UNITED STATES (OBSERVATORY NEWS) — Thousands of Rohingya living in refugee camps in Bangladesh have agreed to move to an island in the Bay of Bengal, officials said Sunday, although the island is prone to flooding.
Dhaka wants to move 100,000 refugees to a small island, saying it would ease pressure on the overcrowded border camps where about a million Rohingya live.
Some 740,000 Rohingya fled Burma in August 2017 due to a military campaign, joining some 200,000 refugees living in camps in Cox’s Bazar.
Bangladeshi Commissioner for Refugees Mahboob Alam said that officials overseeing the move to Bashan Char Island will be deployed in the next few days.
“Between 6,000 and 7,000 refugees have expressed their willingness to move to Bashan Char,” he told AFP from Cox’s Bazar, adding that the number was increasing.
The exact date of the transfer was not disclosed, but a senior naval officer involved in the construction of facilities on the island said it could begin by December, with some 500 refugees sent to the island every day.
Bangladesh has been planning since last year to take the Rohingya to the isolated island, which is prone to flooding, an hour’s drive from Bangladesh’s mainland.
Rights groups say the island may not withstand violent storms during the annual monsoon season.
Over the past half decade, storms and hurricanes have killed hundreds of thousands in the Meghna region where the island is located.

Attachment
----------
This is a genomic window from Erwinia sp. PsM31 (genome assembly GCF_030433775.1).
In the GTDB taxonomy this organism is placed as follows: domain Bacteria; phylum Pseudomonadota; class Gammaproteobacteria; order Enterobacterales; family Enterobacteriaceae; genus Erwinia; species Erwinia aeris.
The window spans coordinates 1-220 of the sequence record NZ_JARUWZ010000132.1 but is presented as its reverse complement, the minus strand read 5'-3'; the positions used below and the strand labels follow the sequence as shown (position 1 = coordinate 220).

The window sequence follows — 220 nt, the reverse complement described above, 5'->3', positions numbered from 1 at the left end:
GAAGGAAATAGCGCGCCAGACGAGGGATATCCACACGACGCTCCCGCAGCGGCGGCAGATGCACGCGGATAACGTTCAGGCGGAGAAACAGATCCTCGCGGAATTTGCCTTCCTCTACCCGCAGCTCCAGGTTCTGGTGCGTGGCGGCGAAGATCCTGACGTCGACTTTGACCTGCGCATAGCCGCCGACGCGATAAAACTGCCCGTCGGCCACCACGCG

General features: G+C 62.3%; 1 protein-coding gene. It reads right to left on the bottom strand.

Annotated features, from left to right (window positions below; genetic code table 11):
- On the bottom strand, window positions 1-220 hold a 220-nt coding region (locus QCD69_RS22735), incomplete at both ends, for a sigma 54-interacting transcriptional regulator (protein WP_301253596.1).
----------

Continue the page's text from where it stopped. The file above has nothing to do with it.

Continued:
The Rohingya leaders will be transferred to Bashan Char to look at the facilities and living conditions, according to Alam.
– Safety Facilities –
Safety facilities built on the island include a three-meter-high barrier along the island’s perimeter to prevent flooding during hurricanes, and a warehouse to keep enough food for months.
Nour Hussein, 50, said he had agreed to relocate with his family of four to the island after a video about her was shown at the camp.
The United Nations was not immediately available for comment, although Bangladeshi officials said they expected the delegation to visit the island in the next few weeks.
A human rights activist, who asked not to be named, questioned whether the refugees chose to move voluntarily.
“There is an atmosphere of fear in the camps, which may have prompted some Rohingya to agree to move to the island,” he said.
Dhaka has been increasingly frustrated by the presence of the stateless minority in Bangladesh since the recent attempt to repatriate Burma failed, and has taken many measures that make life more difficult for refugees.
This includes the banning of 3G and 4G Internet, and the confiscation of chips and mobile devices.
Bangladesh is also building a barbed wire fence with guard towers and cameras set up around the camps.
Meanwhile, in recent weeks, security forces have killed more than a dozen Rohingya accused of involvement in the murder of a local politician.
This article is written and prepared by our foreign editors writing for OBSERVATORY NEWS from different countries around the world – material edited and published by OBSERVATORY staff in our newsroom.
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